US 4576687 A
The present invention relates to hydrogen peroxide production. More particularly, a novel process is disclosed that uses electromagnetic radiation a quinone autooxidation in a non-aqueous environment, i.e. ethylene glycol.
1. A process for making hydrogen peroxide comprising:
(a) mixing a catalystically effective amount of a photo-excitable quinone compound with ethylene glycol, substantially free from water;
(b) purging the quinone compound and ethylene glycol mixture with oxygen; and
(c) irradiating the mixture with electromagnetic radiation which excites the quinone compound, thereby oxidizing the ethylene glycol and forming hydrogen peroxide.
2. The process of claim 1 wherein a reducing sugar is added.
3. The process of claim 1 wherein the photo-excitable quinone compound is selected from sulfoanthraquinones, anthraquinone, and benzoquinone.
4. The process of claim 3 wherein the photo-excitable quinone compound is anthraquinone-2-sulfonic acid or anthraquinone-2,6-disulfonic acid.
Initial experiments were performed using anthraquinone-2-sulfonic acid (A2SA) as the quinone, and ethylene glycol. However, other suitable quinone compounds are: anthraquinone (AQ), anthraquinone 1,5 disulfonic acid (A1DA), anthraquinone-2,6-disulfonic acid (A2DA), and benzoquinone.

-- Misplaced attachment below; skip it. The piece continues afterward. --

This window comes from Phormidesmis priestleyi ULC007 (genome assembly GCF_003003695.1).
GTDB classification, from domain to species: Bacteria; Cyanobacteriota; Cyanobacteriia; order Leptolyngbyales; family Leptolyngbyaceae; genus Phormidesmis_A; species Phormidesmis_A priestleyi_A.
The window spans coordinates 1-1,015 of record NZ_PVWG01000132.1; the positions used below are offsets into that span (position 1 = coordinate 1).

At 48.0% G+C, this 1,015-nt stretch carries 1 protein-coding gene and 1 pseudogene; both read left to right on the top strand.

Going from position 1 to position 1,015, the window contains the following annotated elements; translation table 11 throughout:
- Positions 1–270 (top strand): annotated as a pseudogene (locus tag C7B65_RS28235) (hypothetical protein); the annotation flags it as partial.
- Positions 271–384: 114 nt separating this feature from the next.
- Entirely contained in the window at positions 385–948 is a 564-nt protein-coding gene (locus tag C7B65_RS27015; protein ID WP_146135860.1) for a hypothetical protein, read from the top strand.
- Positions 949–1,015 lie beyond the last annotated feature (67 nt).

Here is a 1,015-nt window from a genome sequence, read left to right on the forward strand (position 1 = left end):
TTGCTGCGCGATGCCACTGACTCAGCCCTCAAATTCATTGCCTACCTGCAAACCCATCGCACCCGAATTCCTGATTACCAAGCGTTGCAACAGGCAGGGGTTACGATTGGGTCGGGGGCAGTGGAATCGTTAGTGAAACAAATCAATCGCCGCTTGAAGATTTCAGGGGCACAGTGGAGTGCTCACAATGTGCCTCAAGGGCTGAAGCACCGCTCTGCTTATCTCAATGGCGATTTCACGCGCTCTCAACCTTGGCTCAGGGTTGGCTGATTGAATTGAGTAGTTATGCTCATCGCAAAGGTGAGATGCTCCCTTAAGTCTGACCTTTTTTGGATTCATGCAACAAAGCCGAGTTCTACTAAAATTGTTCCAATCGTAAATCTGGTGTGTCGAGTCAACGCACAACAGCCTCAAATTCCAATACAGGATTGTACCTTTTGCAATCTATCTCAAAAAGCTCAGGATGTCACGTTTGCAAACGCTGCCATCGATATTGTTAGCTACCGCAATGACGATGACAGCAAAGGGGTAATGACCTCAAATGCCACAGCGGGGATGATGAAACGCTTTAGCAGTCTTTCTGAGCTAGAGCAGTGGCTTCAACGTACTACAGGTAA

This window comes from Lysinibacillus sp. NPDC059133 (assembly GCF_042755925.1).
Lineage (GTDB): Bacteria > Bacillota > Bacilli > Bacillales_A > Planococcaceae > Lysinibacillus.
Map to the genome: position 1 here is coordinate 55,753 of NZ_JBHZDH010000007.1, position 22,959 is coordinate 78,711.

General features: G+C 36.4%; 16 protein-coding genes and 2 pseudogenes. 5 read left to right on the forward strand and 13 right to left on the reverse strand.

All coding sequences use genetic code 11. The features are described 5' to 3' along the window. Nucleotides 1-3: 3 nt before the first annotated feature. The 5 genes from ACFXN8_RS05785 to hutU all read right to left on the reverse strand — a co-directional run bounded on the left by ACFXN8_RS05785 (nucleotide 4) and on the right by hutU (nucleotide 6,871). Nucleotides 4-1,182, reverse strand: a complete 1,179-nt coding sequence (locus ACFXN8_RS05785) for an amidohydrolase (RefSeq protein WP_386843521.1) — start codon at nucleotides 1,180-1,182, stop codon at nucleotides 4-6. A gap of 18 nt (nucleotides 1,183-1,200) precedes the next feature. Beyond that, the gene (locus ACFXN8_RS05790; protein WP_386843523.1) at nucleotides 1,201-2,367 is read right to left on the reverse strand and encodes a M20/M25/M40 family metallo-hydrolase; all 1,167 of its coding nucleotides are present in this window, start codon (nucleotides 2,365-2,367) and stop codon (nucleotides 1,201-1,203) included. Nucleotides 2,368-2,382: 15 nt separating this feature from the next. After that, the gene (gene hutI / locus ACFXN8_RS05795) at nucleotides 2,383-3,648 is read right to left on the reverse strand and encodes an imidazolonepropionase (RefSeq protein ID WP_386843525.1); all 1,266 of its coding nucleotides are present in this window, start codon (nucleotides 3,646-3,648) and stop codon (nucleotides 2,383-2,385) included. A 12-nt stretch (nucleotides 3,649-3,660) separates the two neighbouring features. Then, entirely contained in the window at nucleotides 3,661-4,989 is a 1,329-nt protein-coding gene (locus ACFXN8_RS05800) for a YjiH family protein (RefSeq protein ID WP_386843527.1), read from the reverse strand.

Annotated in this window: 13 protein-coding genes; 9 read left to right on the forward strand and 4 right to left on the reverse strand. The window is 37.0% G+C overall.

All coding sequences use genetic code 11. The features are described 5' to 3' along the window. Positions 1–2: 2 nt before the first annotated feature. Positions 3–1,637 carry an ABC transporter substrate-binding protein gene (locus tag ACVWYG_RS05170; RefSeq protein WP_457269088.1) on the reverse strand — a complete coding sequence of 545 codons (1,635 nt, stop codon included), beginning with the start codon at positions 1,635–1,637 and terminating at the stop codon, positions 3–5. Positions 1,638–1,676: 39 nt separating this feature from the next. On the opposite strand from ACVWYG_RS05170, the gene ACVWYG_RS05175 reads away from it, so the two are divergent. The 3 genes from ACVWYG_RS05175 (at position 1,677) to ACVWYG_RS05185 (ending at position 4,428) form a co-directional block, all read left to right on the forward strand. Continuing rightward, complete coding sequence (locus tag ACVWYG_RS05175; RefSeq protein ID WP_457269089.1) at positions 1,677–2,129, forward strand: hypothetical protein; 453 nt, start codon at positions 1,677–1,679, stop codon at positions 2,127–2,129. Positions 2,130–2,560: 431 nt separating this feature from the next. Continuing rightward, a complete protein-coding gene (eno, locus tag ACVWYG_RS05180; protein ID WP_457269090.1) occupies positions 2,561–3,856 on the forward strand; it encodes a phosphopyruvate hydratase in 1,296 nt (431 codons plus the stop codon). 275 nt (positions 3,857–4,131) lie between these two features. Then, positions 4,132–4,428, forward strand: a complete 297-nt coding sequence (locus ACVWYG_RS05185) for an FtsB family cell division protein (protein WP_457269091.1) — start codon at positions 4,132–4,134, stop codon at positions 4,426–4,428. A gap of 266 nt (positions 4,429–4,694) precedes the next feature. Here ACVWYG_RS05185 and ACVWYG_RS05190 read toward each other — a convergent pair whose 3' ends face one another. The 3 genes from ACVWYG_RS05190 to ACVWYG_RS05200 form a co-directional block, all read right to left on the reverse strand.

In all cases examples herein, H.sub.2 O.sub.2 production was determined non-enzymatically in a Yellow Springs Instruments (YSI*) Model 27 Industrial Analyzer. Using various membranes, the YSI is generally used to detect glucose, sucrose, and lactose in foods and other nonclinical materials. These membranes contain one or more immobilized enzymes, which convert the substance to be measured into H.sub.2 O.sub.2. Hydrogen peroxide is then measured by an amperometric electrode which responds to H.sub.2 O.sub.2 according to the following equation:
H.sub.2 O.sub.2 Platinum Anode 2H+O+2e.sup.-
Current flow in the platinum anode circuit is linearly proportional to the local concentration of H.sub.2 O.sub.2. The circuit is completed by a silver cathode:
2AgCl+2e-Silver Cathode 2Ag+2CL.sup.-
Nonenzymatic "blank" membranes were used to measure H.sub.2 O.sub.2 concentration directly. The analyzer was calibrated using a dilute solution of 30% H.sub.2 O.sub.2 (1:1600 in distilled H.sub.2 O), and the carrier solvent was sodium phosphate buffer, pH 6
Hydrogen peroxide synthesis reactions were carried out in 500 ml, narrow-neck, glass vessels, which were illuminated with high intensity lights from slide projectors and filled with 100 ml solutions. The reaction mixtures were vigorously stirred to ensure oxygenation. Alternatively, the mixtures were stirred and purged with O.sub.2 by placing a small O.sub.2 line directly into the swirling solution.